What does city status mean - and what happens when a town becomes a city?

Mural of Sir David Amess, illustration for what does city status mean

Boris Johnson announced this week that the Queen has agreed to give Southend city status - but what does it mean for the town? 

The Prime Minister said that the Queen had agreed to give Southend-on-Sea its new status in tribute to Sir David Amess, who was killed while holding a constituency surgery on Friday in Leigh-on-Sea in Essex. The Conservative MP had been a long-standing campaigner for the idea over the almost-40 years he was in office. 

Before his death, Sir David described the honour as having “enormous” benefits for the town.

What does city status mean?

City status is a title that the Queen grants to a select group of communities

While many people think that a city contains a cathedral, this is a medieval rule that’s not in place today.

See more

Cities were first established in the early 1540s by King Henry VIII when he founded church dioceses. He did this in six English towns and granted them this new status. But by the 20th century, this tradition was no more. Instead, officials created cities out of communities based on a whole host of criteria, including the size of the population. 

Before the change in status for Southend, there were 69 cities in the United Kingdom in total. 51 of them are in England, seven in Scotland, six in Wales and there are five in Northern Ireland. 

As part of the Queen’s Platinum Jubilee next year, as well as an extra bank holiday, the monarch will give another handful of towns in the UK city status. 

Councils have until the deadline on December 8 2021 to make their bid for the status change. 

What happens when a town becomes a city?

Not a lot happens when a town becomes a city as cities don’t get any tax breaks. They also don't get any additional powers or new architectural monuments to signify their status.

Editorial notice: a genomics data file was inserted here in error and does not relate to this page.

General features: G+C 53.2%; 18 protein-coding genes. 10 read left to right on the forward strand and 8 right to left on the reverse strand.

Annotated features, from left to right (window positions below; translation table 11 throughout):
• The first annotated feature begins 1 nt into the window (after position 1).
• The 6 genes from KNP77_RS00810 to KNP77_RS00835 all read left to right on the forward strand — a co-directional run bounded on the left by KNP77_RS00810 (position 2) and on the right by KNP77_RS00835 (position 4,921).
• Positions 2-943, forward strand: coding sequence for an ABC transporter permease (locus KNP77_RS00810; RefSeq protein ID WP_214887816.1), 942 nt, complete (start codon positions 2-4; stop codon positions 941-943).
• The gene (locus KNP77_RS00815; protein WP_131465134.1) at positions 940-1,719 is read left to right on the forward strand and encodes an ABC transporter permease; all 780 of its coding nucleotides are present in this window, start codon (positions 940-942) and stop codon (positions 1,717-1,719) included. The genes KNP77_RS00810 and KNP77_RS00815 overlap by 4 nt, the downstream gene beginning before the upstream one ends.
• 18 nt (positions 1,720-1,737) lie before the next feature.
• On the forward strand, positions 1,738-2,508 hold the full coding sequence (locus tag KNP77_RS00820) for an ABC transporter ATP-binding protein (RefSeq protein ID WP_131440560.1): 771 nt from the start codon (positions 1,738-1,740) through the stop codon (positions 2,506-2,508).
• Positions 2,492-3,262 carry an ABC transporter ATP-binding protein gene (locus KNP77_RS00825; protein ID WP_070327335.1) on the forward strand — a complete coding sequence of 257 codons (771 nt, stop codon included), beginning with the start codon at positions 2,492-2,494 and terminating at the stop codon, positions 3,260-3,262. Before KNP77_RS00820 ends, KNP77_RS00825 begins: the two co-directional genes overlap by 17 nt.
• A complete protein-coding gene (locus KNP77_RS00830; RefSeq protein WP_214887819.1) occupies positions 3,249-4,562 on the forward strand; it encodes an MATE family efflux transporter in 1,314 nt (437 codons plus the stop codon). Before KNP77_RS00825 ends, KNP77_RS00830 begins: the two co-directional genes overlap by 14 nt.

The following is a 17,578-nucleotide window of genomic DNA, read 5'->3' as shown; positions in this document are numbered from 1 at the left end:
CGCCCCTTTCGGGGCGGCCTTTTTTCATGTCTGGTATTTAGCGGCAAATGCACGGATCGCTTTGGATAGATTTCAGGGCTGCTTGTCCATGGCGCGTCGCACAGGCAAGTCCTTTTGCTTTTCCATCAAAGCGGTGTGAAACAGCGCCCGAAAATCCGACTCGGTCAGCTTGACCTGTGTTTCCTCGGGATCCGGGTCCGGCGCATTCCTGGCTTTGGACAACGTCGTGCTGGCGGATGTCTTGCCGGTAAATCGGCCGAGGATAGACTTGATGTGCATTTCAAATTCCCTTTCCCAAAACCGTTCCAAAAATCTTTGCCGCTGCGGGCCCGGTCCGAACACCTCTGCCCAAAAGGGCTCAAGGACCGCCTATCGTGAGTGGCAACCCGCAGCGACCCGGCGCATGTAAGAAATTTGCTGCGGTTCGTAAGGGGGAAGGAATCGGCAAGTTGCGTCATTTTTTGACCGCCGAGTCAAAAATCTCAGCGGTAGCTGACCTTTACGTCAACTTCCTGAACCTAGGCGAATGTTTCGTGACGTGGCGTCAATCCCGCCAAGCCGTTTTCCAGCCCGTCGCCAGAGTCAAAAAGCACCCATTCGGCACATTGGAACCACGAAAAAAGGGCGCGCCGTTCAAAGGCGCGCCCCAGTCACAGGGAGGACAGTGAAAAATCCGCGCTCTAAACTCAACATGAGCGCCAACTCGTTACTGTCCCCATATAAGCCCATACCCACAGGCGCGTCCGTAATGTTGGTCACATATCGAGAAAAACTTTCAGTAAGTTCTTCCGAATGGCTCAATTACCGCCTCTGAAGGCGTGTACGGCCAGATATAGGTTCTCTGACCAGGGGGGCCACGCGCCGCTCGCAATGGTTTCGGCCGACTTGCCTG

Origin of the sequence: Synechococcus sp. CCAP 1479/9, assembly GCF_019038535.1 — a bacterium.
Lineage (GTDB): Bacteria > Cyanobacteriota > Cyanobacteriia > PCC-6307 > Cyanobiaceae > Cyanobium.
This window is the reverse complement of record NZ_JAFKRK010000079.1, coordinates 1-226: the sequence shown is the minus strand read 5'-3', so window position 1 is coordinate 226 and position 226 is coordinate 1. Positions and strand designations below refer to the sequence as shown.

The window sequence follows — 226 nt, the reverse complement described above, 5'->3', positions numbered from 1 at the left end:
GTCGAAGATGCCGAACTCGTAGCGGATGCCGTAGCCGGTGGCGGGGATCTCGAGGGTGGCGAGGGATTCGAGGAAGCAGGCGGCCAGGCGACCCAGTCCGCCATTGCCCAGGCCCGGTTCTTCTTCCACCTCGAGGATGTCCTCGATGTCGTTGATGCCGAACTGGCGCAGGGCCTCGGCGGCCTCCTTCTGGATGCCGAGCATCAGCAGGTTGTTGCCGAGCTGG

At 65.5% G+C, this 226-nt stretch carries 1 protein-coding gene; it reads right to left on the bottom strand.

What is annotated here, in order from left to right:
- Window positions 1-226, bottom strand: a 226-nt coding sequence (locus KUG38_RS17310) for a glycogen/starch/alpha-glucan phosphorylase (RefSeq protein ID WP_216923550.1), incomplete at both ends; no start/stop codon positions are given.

Professor John Beckett at Nottingham University, who is an expert on the granting process, said that it’s entirely “a status thing”. 

“There never has been any privileges. It’s always been a status thing, nothing more. There’s nothing to stop places declaring themselves a city - Dunfermline did it,” the professor told BBC News back in 2014. 

He said the system of giving cities status “makes no sense” and it’s just “a bit of patronage to government.” 

overview of southend on sea, where Sir David Amess campaigned for the town to have city status

The Queen gave Southend-on-Sea city status as of October 18, Credit: Getty.

So why did Sir David Amess work so hard for Southend to be made a city? 

There are two main reasons why a town may want to become a city, according to experts in the area. They are more possible opportunities for economic growth and to mark the city’s achievements. 

Becoming a city could be great for business in some cases, geography professor at the University of Reading, Dr Steve Musson found. Researchers conducted a study and discovered that some past winners of city status achieved more business growth than their neighbours, who remained as towns. 

But Dr Musson said that the link between city status and economic success wasn't entirely conclusive. He explained, "For every place that experiences growth after becoming a city, there are others that don’t see direct economic benefits.